Date of Degree


Document Type


Degree Name

Doctor of Philosophy (PhD)




Judith Beauford


Sharon Herbers


Maria Felix-Ortiz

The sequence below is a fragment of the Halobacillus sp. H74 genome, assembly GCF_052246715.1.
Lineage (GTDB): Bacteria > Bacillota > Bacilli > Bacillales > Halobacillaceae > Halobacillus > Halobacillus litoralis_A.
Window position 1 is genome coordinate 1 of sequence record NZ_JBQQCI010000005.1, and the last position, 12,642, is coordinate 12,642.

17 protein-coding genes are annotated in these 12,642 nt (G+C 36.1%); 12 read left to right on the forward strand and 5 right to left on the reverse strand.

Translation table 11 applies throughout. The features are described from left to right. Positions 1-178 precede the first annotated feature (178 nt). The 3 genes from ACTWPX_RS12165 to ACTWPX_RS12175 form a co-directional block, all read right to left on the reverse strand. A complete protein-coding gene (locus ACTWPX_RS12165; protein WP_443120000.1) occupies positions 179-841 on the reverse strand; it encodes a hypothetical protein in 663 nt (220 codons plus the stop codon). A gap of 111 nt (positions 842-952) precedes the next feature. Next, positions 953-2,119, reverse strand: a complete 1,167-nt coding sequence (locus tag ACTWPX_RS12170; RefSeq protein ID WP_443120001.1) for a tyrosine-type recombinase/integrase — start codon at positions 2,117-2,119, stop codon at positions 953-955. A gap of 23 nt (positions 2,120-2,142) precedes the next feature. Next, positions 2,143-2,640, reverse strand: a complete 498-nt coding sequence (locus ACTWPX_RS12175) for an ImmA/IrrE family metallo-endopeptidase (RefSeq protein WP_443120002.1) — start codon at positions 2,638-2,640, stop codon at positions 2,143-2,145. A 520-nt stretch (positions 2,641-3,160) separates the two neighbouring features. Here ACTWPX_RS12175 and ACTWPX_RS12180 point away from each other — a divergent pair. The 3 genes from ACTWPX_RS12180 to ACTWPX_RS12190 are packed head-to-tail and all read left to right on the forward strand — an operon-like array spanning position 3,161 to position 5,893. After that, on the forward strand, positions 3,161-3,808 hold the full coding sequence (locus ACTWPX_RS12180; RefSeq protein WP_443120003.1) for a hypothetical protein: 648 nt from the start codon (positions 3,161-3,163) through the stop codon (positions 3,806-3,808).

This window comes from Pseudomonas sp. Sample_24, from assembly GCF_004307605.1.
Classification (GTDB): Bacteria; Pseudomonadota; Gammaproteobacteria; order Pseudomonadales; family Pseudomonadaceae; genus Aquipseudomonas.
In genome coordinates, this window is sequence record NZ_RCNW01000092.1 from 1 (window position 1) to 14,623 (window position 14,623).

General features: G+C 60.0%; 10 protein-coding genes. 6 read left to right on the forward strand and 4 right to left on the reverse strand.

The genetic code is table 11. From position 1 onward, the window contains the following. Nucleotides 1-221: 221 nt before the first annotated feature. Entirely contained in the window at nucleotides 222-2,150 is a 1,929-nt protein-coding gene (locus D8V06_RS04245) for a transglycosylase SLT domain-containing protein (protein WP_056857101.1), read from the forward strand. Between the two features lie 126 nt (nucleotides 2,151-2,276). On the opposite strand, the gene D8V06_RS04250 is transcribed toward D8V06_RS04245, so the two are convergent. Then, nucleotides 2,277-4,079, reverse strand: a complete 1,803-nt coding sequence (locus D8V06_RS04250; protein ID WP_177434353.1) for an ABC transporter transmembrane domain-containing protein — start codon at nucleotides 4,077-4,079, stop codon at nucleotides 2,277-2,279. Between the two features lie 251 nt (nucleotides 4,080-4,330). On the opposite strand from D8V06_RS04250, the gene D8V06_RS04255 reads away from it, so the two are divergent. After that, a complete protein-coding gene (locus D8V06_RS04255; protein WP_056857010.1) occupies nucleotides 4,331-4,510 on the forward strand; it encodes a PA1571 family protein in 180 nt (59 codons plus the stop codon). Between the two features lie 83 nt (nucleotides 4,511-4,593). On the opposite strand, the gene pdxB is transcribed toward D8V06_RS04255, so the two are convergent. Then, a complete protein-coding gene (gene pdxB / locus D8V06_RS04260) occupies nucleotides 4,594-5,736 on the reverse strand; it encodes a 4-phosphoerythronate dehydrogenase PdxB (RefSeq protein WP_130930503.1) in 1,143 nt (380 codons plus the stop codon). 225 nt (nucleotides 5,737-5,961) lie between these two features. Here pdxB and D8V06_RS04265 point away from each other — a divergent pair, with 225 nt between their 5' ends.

This qualitative ethnographic case study explored the phenomenon of Child- Headed Households (CHHs) in rural Zimbabwe from the perspectives of a Shona community. My intention was to gain an understanding on how these children access necessities like food, clothing, shelter, education, health care, and cope on a daily basis without parental care, or adult supervision. The perceptions of both the orphaned children and the adults in their community were investigated through the integrative lens of the Shona philosophy of unhu, Maslow’s hierarchy of needs, and Bronfenbrenner’s ideas of systems. The findings of this study show that children from child-headed households among the Shona people in Zimbabwe struggle to make ends meet without the traditional family structure and adult supervision, and that they experience social, educational, psychological, and social development problems. Although the orphaned children in this study showed resilience, bravery, and sense of responsibility as they cared for their siblings, they struggle to make ends meet as they fail to access basic needs. The systemic issues affecting Zimbabwe as a country enhance the plight of these children thereby making their stories vital and necessary to understand.